…but then completely failing to see the irony in his negative response when asked about whether “any couple” includes gay couples:

I wouldn’t say gay couples, no. I’d say a man and a woman. Let me make sure, let’s get that right. When I say couples, I automatically assume it’s a man and a woman.

That’s right folks, gay couples aren’t couples according to Bryant. I mean, that’s linguistically possible to construct, but it’s inherently contradictory.

Not that we should be surprised, as this is the same governor who signed a recent (as in now, as in 2014) bill supported by some leaders of evangelical Christian denominations and passed by the legislature called the Mississippi Religious Freedom Restoration Act. The law, which comes into effect July 1, doesn’t mention LGBT+ individuals at all, but just says the government cannot put a “substantial burden on religious practices” without a “compelling reason.” Problem is, the whole thing is probably “a pointless and unconstitutional charade.” If anything, it seems like Mississippi is hellbent on codifying the very kind of discrimination the rest of the country is trying to put behind it.

There is some good news. Well. A little good news. Governing boards in seven cities, Bay St. Louis, Greenville, Hattiesburg, Magnolia, Oxford, Starkville, and Waveland, have adopted resolutions that celebrate diversity, including those who are lesbian, gay, bisexual or transgender, and calls for respecting the dignity of all people. Unfortunately, it really just isn’t clear what kind of effect these “resolutions” are going to have. They do not, apparently, have the force of law. They’re not anti-discrimination ordinances. And, in fact, there is additional bad news, the same Human Rights Campaign that backed the above resolutions also found that Jackson, MS only scored 8 out of 100 on its 2012 Municipality Equality Index. But hey, Mississippi, at least you beat a city in Alabama: Montgomery had a rating of zero (tied with Frankfurt, Kentucky).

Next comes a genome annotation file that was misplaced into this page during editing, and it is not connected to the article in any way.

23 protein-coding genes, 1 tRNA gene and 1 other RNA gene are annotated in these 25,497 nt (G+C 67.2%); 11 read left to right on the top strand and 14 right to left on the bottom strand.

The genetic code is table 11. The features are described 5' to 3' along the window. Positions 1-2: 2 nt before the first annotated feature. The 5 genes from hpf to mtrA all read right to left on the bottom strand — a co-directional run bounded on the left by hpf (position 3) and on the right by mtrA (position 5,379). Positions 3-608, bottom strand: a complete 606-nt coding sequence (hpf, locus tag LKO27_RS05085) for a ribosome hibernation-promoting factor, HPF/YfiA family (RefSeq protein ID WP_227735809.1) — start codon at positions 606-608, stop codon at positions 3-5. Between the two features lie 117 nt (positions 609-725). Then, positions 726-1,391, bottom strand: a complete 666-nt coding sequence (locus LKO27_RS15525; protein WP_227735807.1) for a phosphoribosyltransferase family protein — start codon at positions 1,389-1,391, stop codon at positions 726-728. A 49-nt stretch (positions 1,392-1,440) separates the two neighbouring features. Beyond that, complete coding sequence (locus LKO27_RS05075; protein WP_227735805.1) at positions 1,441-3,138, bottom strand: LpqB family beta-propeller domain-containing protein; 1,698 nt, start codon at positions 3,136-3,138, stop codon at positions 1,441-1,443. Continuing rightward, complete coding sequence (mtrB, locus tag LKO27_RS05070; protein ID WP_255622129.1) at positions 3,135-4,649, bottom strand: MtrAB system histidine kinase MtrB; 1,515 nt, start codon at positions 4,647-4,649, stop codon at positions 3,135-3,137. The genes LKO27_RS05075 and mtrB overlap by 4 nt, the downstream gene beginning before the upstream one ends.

The deep entrenchment of homophobia and transphobia—culturally, politically, and legally (which includes but goes beyond other Dixie standards like lack of marriage equality, lack of hate crimes legislation recognition for gender identity and sexual orientation, and lack of workplace protections)—in nearly all parts of Mississippi makes the state the last battleground for rights and recognition.

And also the worst on yet another list.

Images via Shutterstock and AP Images.